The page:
Onam

India's Seasonal Festival Done By Anushka Thomas 9B

onam

Onam is a harvest festival celebrated by the people of Kerala, India irrespective of religion.It is also the National Festival of Kerala with State holidays on 4 days starting from Onam Eve (Uthardom) to the 4rd Onam Day. Its also one of the most secular festival. Onam Festival falls during the Malayalam month of Chingam (Aug - Sep) and marks the homecoming of mythical King Mahabali who Malayalees consider as their King. Onam is a reminiscent of Kerala's agrarian past, as its considered to be harvest festival. The festival is marked by various festivities, including intricate flower carpets, elaborate banquet lunches, snake boat races, Onappottan, Kaazhchakkula , Kadkali



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Introduction

The most important things about Onam are the onakkodi , And onam sadya, a feast which is quite elaborate. This is usually a feast served on banana leaves and serves rice along with at least an array of 4 dishes. Traditional pickles and papadam a also served. Dessert is usually 'payasam', a sweet dish made of milk, sugar and other traditional Indian savories.During Onam, people create a multi-coloured floral decoration on the ground in the front of their home called pookkalam. Young children especially girls are often entrusted with the task of gathering and laying out the flowers in elaborate patterns. Competitions are held on onam day to create this floral design. It is usually 1.5 m in Diameter usually in circular shape. A lamp is usually placed as part of the design. In the recent years, the floral designs have evolved from the traditional circular shape to unique designs depicting different cultural and social aspects of Kerala life.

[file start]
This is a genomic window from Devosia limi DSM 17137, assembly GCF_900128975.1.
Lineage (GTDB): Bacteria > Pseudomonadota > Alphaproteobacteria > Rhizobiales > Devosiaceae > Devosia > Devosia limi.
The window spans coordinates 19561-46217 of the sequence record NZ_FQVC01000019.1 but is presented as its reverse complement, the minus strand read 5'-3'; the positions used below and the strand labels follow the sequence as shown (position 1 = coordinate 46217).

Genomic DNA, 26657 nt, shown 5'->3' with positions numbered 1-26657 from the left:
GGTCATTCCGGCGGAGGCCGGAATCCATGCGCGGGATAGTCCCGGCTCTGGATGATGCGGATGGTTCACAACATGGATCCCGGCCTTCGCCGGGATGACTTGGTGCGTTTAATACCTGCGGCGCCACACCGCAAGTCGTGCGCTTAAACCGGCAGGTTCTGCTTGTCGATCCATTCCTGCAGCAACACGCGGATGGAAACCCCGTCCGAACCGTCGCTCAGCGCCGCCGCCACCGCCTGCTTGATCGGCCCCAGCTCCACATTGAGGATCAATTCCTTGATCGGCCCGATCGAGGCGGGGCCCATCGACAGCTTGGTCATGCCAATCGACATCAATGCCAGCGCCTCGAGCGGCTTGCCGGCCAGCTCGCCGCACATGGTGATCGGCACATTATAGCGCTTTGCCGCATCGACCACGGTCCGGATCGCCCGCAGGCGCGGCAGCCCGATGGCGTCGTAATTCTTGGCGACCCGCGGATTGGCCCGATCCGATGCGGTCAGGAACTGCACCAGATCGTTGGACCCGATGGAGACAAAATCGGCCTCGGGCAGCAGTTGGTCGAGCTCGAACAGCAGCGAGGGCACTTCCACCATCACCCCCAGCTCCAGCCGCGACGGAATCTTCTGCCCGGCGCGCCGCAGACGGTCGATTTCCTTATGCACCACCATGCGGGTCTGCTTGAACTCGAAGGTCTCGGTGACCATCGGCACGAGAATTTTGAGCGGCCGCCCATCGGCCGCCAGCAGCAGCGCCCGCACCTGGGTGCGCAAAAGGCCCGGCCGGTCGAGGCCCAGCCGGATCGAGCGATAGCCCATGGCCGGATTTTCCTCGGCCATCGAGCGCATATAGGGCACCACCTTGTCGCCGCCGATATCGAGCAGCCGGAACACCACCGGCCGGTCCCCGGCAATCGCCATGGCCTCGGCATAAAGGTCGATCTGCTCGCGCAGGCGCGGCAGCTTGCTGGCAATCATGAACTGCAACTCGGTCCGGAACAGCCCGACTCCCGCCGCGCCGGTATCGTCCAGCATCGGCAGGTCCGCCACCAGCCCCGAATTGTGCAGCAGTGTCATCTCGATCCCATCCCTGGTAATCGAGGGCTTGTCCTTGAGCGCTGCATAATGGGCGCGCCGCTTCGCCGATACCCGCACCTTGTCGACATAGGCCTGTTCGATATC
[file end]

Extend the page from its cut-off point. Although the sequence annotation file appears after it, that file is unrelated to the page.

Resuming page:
Valamkali

The Vallamkali (the snake boat race) is another event that is synonymous with Onam. Well-known races include the Aranmula Boat Race and the Nehru Trophy Boat Race. About 100 oarsmen row huge and graceful snake boats and men and women come from far and near to watch the snake boats skim through the water.Many lamps are lit in Hindu temples of Kerala during this celebration. A palmyra tree is erected in front of temples and surrounded with a wooden balustrade and covered with dry palmyra leaves. It is lit with a torch and burned to ashes to signify that Mahabali went to hell as a sacrifice.